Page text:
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Issue 1088

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Review

Robin Trower: Somethingâs About To Change (Manhaton/V12 Records)

Robin Trower CD Cover Pic

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6.1

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UK release date 09.03.2015

Happy birthday to Robin Trower. 70-years-old on 9th March 2015 - and he has given himself the perfect gift. The release of his brand new album - a CD that lights up the room like a candle for every year heâs spent on the planet.

I really rated his previous album, 2013âs âRoots and Branches,â which mixed covers with original material and some stunning arrangements.

But this is a step above that, with some breathtaking guitar work, and his vocals sounding super strong and in parts very soulful; a thoughtful, spiritual mode to this collection. Excellent material too â all dozen tracks Trower originals. The new album coincides with Robinâs nationwide 17-date UK tour with special guest Joanne Shaw Taylor that kicks off on 26th March.

The production values keep it unfussy and solid as a rock. Produced by Livingstone Brown in the UK, this was not a dry exercise in box-ticking, but a bid to capture the chemistry between Trower and his band. On drums, Chris Taggartâs touch can be thunderous or feather-light. On organ, Luke Smith slips between his roles as support player and sparring partner. Leading the line is Trower himself, playing bass for the first time alongside his unmistakable guitar skills.

He says: "There is some sort of feeling of emotional release, when you play a note that rings out right." Amen to that. We all feel it when he does just that. Thatâs the key with this album and probably everything he has ever done, from back in the day. FEEL. The emotion. The connection between a bloke in a studio and the listener many months later. He doesnât forget us. He does it FOR us.

Hailing from Southend, he hit the London circuit of the early â60s with fledgling R&B group The Paramounts, but it was his 1967 arrival in Procol Harum that made his guitar work headline news. But he quit the British heavyweights to score his first solo smash-hit with 1974âs ageless âBridge Of Sighs,â - an album that made him a household name in the USA and still sells an annual 15,000 copies today. The â90s saw him partner Bryan Ferry on the well-received âTaxi,â and âMamouna,â albums, while his collaborative nature led to post-millennial alchemy alongside Jack Bruce on 2008âs âSeven Moons.â

2013âs "Roots And Branches," combined new material with reboots of cherished blues covers.Today in 2015, one has to marvel at the power of Trower as a player and as an enduring artist. He defies labels. But he has been regarded as the "White" Hendrix, due to his ability to channel Jimiâs bluesy, psychedelic, Fender Strat playing style.

You can tell that itâs still a labour of love for him, even a few years above retirement age. He may be entitled to a buss pass, free dental and eye care and a State pension. But ask him when he plans to sack the Stratâ and swap the amp for an armchair, and youâll get a quick answer: "I still enjoy making music. I practically live for playing the guitar."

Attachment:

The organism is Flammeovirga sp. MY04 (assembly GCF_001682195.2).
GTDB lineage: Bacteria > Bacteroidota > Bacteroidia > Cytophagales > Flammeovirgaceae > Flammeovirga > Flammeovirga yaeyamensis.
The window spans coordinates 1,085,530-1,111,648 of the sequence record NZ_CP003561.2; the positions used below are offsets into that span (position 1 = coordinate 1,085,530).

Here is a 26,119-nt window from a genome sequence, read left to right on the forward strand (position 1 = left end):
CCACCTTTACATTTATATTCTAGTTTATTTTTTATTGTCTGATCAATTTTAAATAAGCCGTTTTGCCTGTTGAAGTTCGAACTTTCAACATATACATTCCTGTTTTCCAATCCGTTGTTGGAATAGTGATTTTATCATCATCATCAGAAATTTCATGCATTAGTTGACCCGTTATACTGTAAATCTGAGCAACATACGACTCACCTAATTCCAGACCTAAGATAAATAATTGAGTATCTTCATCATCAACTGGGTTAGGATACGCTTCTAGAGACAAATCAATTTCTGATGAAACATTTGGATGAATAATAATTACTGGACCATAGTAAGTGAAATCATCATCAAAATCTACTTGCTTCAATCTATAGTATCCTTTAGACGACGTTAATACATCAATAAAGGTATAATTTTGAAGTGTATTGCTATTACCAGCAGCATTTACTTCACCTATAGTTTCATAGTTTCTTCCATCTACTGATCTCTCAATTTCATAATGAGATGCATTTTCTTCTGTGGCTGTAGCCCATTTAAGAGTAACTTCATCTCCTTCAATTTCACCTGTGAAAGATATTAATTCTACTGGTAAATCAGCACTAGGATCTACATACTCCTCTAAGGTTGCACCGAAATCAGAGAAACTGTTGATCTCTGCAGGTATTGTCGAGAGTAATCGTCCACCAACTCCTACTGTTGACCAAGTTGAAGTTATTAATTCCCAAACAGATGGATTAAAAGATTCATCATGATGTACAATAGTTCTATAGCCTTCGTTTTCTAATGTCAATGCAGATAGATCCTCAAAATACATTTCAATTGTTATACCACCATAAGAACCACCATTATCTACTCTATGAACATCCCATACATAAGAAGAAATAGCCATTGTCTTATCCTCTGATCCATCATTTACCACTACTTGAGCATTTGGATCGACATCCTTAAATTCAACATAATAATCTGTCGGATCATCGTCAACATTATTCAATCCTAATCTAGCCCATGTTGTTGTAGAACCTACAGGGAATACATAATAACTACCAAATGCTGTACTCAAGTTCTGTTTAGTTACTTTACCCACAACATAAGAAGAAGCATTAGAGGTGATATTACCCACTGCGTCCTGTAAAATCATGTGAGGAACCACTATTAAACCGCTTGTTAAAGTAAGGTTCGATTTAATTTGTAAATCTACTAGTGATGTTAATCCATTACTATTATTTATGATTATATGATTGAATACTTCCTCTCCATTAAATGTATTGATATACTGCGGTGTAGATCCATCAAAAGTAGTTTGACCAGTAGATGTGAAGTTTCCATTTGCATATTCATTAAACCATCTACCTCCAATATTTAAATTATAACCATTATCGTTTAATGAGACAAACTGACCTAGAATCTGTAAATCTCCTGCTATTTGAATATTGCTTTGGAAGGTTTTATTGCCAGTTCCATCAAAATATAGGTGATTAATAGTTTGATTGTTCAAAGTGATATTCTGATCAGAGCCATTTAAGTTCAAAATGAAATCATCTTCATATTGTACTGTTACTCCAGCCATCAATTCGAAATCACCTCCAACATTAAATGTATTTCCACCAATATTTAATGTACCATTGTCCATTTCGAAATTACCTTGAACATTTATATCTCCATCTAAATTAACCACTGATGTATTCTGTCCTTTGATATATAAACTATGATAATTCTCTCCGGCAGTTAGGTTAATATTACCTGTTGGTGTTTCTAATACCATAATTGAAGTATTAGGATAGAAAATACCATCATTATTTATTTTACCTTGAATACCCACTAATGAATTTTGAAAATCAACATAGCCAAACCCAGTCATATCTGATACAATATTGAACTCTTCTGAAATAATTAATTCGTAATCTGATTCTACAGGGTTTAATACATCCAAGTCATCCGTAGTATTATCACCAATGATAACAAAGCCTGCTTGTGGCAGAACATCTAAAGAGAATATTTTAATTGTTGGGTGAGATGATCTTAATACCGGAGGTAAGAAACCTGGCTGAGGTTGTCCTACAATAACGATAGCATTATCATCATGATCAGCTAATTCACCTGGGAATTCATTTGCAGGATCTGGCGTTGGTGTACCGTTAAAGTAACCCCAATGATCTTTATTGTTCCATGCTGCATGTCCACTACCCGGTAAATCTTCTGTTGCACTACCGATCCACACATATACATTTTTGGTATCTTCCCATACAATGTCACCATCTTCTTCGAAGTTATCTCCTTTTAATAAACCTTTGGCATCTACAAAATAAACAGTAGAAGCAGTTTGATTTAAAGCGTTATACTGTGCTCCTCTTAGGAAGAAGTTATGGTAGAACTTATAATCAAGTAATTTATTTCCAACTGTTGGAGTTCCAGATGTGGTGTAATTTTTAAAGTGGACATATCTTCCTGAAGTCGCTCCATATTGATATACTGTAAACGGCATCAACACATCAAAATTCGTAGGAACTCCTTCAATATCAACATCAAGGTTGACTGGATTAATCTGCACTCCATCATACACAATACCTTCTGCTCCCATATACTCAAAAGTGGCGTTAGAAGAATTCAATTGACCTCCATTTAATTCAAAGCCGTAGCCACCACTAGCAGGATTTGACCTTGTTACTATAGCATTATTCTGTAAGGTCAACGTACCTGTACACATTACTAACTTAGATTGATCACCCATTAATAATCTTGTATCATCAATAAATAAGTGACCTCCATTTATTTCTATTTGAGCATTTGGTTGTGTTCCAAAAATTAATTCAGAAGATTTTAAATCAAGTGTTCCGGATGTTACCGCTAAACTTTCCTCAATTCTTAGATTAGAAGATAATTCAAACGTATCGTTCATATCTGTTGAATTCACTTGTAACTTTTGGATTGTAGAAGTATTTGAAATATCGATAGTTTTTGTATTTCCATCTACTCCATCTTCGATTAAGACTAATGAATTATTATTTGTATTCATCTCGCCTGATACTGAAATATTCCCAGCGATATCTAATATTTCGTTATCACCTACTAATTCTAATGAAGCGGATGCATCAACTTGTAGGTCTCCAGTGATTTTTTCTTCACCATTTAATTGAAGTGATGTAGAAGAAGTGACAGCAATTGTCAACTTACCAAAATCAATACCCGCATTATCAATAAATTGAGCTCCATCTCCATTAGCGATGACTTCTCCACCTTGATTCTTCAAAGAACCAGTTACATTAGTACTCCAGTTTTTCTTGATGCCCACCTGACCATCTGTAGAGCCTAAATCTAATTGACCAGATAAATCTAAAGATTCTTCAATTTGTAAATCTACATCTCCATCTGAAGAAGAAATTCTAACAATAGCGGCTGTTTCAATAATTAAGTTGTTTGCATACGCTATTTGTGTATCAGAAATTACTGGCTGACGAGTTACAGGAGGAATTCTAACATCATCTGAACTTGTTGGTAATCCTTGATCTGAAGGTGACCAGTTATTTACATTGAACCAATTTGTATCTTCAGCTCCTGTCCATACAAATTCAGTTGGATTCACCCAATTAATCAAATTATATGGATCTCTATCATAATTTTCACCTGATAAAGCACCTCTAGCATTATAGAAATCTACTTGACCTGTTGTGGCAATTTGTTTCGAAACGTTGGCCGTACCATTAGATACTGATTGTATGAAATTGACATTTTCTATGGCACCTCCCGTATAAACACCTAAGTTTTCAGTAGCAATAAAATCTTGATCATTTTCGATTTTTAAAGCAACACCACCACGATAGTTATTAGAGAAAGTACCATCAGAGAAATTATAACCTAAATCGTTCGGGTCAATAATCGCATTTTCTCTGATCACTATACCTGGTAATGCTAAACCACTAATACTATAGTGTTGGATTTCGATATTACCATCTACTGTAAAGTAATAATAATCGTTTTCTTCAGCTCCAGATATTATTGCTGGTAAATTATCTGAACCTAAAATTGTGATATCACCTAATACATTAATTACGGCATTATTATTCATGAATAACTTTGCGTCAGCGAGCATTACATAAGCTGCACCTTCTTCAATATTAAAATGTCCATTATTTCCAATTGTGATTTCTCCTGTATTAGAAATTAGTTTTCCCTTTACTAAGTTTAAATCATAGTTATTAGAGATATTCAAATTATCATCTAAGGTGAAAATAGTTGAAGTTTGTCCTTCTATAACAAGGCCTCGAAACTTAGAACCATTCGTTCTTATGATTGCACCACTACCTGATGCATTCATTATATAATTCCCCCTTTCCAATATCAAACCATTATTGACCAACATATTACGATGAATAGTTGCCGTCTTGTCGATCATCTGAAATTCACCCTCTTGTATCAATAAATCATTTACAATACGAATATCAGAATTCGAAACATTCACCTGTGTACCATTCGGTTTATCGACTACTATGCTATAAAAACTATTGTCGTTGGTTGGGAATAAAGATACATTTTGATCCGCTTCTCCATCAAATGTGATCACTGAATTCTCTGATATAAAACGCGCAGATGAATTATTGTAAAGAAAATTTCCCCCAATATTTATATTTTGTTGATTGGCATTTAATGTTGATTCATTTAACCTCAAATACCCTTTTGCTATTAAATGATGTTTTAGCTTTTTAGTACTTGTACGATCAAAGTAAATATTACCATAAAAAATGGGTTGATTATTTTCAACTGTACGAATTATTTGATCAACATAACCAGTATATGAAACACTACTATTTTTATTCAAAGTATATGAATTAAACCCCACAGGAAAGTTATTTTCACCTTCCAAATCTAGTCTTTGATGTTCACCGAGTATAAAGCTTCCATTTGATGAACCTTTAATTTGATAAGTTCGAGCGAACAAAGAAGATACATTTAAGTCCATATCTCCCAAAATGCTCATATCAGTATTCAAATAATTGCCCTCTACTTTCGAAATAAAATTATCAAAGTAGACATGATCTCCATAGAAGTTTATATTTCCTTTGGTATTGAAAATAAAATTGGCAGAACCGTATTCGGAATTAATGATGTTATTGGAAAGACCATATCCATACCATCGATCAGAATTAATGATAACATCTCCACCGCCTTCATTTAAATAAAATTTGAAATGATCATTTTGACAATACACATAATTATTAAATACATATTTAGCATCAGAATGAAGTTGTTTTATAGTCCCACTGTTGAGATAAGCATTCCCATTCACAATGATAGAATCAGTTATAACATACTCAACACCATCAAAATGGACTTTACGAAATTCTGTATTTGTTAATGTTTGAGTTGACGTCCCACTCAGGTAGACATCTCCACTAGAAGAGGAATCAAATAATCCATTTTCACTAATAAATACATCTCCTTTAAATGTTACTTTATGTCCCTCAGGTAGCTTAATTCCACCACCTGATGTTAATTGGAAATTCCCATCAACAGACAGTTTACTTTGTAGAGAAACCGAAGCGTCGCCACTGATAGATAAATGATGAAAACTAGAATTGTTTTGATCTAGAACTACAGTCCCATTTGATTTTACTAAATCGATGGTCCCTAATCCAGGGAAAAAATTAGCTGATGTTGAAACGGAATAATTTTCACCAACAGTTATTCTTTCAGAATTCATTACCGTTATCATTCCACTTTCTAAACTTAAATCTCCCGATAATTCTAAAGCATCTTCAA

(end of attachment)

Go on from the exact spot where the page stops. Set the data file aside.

âSomethingâs About To Change.â Maybe, âNothingâs About To Change, Thank Goodness,â is a more apt title! Like BB King, he makes every note count. Never overplays, leaves space and delivers a âless is moreâ philosophy. A measured performance that makes no excuses for keeping Robin firmly within his comfort zone. Mainly slow blues stuff here; not so much incendiary playing as a slow burner that will keep you warm for a long time.

The title track opens proceedings. A mean and moody, grungy âDown To The Crossroadsâ template, with some sizzling guitar licks and a growling vocal. âFallen,â is a slower blues where he is laid back and relaxed, squeezing beautifully controlled sounds from that instrument. âRiff No. 7 (Still Alive),â gets funky on a blues theme. "Dreams That Shine Like Diamonds,â is a sensitive slow blues where he lmost makes the guitar speak. âGood Morning Midnight,â has a Clapton-esque vibe to it perhaps, as does âGood Morning Midnight,â especially on the vocal. âWhat You Never Want To Do,â has that Doc Pomus/Mort Shuman âMess Of Bluesâ structure to it, with a slinky, pumping bass line. âStrange Love,â has a retro 70s Cream/Pete Brown feel to it. âGold To Grey,â leaves lots of space around the vocal and the sparse guitar parts. They nail a dirty groove on the funky, âThe One Saving Grace,â one of the few up-tempo numbers here. âSnakes and Ladders,â slows down the pace again, before âUp and Gone,â takes us to sweet home Chicago, with a mid tempo blues number. âTil I Reach Home,â closes the set with a late night; âItâs been a good day, letâs have a beer and chill out,â vibe. Which pretty much sums up the whole album.

If you are seeking high-octane, loud, powerful rock blues, this is not the one for you. Personal taste; I would have preferred a more even listen with a few more up-tempo trcks. But if you dig slower blues numbers, played and sung by a man who doesnât have to over sell it, doesnât need to get us on his side â letâs face it, most of the people buying this are probably life-long Trower fans â then fill yer boots.

Those who have not yet discovered his musical delights must surely be missing out. RT = A bonkers brilliant guitar player, with a very tasty, multi-layered birthday cake for us all to share with him. No marzipan in sight. Result.
Words SIMON REDLEY

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